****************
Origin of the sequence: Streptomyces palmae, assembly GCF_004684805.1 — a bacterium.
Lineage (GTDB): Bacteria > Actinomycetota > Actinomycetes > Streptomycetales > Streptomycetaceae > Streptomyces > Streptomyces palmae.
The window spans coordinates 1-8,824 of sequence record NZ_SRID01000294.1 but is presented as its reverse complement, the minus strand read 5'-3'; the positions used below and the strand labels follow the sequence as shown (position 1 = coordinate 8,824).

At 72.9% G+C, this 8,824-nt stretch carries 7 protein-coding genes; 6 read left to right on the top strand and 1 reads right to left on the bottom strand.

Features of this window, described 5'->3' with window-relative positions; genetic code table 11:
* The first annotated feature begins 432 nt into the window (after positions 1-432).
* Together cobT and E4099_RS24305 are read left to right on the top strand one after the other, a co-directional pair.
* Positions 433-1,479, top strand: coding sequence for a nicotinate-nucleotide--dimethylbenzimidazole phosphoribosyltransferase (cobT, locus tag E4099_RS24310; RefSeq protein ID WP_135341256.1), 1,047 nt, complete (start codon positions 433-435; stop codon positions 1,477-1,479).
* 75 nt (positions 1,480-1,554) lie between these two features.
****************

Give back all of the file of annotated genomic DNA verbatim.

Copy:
Origin of the sequence: Streptomyces palmae, assembly GCF_004684805.1 — a bacterium.
Lineage (GTDB): Bacteria > Actinomycetota > Actinomycetes > Streptomycetales > Streptomycetaceae > Streptomyces > Streptomyces palmae.
The window spans coordinates 1-8,824 of sequence record NZ_SRID01000294.1 but is presented as its reverse complement, the minus strand read 5'-3'; the positions used below and the strand labels follow the sequence as shown (position 1 = coordinate 8,824).

At 72.9% G+C, this 8,824-nt stretch carries 7 protein-coding genes; 6 read left to right on the top strand and 1 reads right to left on the bottom strand.

Features of this window, described 5'->3' with window-relative positions; genetic code table 11:
* The first annotated feature begins 432 nt into the window (after positions 1-432).
* Together cobT and E4099_RS24305 are read left to right on the top strand one after the other, a co-directional pair.
* Positions 433-1,479, top strand: coding sequence for a nicotinate-nucleotide--dimethylbenzimidazole phosphoribosyltransferase (cobT, locus tag E4099_RS24310; RefSeq protein ID WP_135341256.1), 1,047 nt, complete (start codon positions 433-435; stop codon positions 1,477-1,479).
* 75 nt (positions 1,480-1,554) lie between these two features.